Kael is asserting that the touch of a director – the evident touch – is an indicator of a poor film or at least a symptom of boredom and apathy towards the film’s narrative. If we can distinguish the director’s personality then it is not really a ‘part of the texture of the film’ and therefore it overrides and dominates the film itself.(12.) Kael also criticises Sarris’s second criterion of judgement, and the auteur position in general, by arguing that ‘it is an insult to an artist to praise his bad work along with his good; it indicates you are incapable of judging either’. Kael asserts that this form of analysis and criticism is similar to attitudes to fashion labels ‘this is Dior, so it’s good’.(13.) Kael position is that the auteur theory cannot, once a director is given the title of auteur, discriminate between the director’s good and bad work – especially if the director fulfils the criterion or premises of the auteur theory.

The third premise, or inner circle, is, according to Kael, ‘the opposite of what we have always taken for granted in the arts, that the artist expresses himself in the unity of form and content’.(14.) To Kael the auteur theory glorifies “trash”, ‘the frustrations of a man working against the given material’.(15.) The conflict of a director’s style with the content is what produces great art to the auteur, or at least to Sarris, but to Kael is it a weakness of a film. According to Kael if a director does not unify his style, the form, with the content of the script, then the director does not produce good art. Kael explains:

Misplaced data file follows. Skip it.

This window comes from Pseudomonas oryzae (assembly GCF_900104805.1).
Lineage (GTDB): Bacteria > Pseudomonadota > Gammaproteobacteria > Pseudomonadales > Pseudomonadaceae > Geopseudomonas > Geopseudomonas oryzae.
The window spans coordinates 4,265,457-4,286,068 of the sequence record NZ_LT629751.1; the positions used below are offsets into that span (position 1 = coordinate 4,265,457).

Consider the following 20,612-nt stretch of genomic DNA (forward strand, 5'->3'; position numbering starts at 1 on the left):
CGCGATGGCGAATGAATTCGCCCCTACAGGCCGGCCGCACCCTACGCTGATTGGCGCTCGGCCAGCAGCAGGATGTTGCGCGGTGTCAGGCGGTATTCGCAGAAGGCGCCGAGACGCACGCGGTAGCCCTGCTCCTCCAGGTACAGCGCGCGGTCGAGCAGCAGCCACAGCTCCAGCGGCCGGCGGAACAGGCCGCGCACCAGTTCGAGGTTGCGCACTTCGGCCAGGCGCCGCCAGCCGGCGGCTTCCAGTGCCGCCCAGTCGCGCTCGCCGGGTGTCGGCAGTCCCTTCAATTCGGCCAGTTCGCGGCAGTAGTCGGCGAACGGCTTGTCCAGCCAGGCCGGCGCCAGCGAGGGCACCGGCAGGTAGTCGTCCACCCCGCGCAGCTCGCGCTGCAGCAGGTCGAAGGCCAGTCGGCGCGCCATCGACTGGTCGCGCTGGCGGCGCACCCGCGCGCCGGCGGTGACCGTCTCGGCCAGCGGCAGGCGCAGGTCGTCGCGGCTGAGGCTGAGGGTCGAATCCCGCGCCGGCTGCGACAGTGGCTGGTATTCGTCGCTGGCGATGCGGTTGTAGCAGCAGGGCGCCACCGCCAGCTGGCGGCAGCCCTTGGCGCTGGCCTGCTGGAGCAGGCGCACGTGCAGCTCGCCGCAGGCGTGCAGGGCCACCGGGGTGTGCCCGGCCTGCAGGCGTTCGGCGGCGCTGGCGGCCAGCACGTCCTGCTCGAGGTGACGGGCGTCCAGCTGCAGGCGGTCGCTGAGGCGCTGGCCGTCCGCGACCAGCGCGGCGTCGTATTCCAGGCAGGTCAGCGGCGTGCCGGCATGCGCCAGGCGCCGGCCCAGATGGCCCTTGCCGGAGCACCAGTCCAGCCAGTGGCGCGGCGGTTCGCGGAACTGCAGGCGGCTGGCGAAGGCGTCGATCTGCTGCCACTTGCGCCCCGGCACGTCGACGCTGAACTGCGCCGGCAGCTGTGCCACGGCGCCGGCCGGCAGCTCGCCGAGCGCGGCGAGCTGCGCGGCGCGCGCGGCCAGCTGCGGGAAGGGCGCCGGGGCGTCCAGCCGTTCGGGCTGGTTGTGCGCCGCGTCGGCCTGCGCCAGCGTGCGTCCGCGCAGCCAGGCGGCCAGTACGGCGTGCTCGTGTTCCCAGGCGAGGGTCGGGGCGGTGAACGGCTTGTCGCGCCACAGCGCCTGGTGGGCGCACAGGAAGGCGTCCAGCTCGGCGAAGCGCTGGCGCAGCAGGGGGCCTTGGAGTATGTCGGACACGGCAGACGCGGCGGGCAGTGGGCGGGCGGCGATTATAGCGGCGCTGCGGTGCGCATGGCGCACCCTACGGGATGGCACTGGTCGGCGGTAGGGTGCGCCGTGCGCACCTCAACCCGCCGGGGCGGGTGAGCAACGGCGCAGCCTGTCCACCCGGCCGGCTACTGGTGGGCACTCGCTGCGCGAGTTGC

Their ideal auteur is the man who signs a long-term contract, directs any script that’s handed to him, and expresses himself by shoving bits of style up the crevasses of the plots. If his “style” is in conflict with the story line or subject matter, so much the better.(16.)

The consequence of admiring the directors who shove style up a script’s crevasse is that ‘the director who fights to do something he cares about is a square’.(17.) This statement is related to Sarris’s criticism of Ingmar Bergman’s later work which Sarris felt had declined due to the absence of any progression of ‘technique’ which directly related to Bergman’s ‘sensibility’.(18.) Kael responds harshly – rather too angrily for a really rational debate – but does pose an interesting question wondering whether ‘writer-directors are disqualified by [the] third premise?’.(19.) Kael sums up her criticism by wondering why the auteur theory prefers certain commerical films – a saving grace of the auteur theory some will say. Kael expands on this point by asserting that ‘those travelling in auteur circles believe that making [a] purse out of a sow’s ear is an infinitely greater accomplishment than making a solid carrying case out of a good piece of leather’.(20.) Kael’s harsh criticism of the auteur theory continues into the very last vitirolic paragraph when she argues: